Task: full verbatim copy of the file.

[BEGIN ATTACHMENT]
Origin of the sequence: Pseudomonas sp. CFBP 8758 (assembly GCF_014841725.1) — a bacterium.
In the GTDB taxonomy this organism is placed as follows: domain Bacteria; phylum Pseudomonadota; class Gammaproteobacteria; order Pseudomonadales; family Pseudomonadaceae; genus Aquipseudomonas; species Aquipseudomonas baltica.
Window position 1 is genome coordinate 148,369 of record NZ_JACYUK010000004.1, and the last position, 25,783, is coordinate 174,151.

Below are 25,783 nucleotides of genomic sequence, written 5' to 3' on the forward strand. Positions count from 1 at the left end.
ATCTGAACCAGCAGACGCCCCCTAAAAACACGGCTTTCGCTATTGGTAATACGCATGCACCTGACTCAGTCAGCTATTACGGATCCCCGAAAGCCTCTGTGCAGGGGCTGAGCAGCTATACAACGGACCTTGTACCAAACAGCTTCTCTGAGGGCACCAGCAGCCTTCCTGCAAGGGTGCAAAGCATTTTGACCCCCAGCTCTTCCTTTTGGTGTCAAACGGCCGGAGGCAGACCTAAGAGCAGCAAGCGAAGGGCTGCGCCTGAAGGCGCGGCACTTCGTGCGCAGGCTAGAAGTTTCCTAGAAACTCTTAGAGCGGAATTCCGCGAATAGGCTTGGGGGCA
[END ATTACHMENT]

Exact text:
Origin of the sequence: Pseudomonas sp. CFBP 8758 (assembly GCF_014841725.1) — a bacterium.
In the GTDB taxonomy this organism is placed as follows: domain Bacteria; phylum Pseudomonadota; class Gammaproteobacteria; order Pseudomonadales; family Pseudomonadaceae; genus Aquipseudomonas; species Aquipseudomonas baltica.
Window position 1 is genome coordinate 148,369 of record NZ_JACYUK010000004.1, and the last position, 25,783, is coordinate 174,151.

Below are 25,783 nucleotides of genomic sequence, written 5' to 3' on the forward strand. Positions count from 1 at the left end.
ATCTGAACCAGCAGACGCCCCCTAAAAACACGGCTTTCGCTATTGGTAATACGCATGCACCTGACTCAGTCAGCTATTACGGATCCCCGAAAGCCTCTGTGCAGGGGCTGAGCAGCTATACAACGGACCTTGTACCAAACAGCTTCTCTGAGGGCACCAGCAGCCTTCCTGCAAGGGTGCAAAGCATTTTGACCCCCAGCTCTTCCTTTTGGTGTCAAACGGCCGGAGGCAGACCTAAGAGCAGCAAGCGAAGGGCTGCGCCTGAAGGCGCGGCACTTCGTGCGCAGGCTAGAAGTTTCCTAGAAACTCTTAGAGCGGAATTCCGCGAATAGGCTTGGGGGCA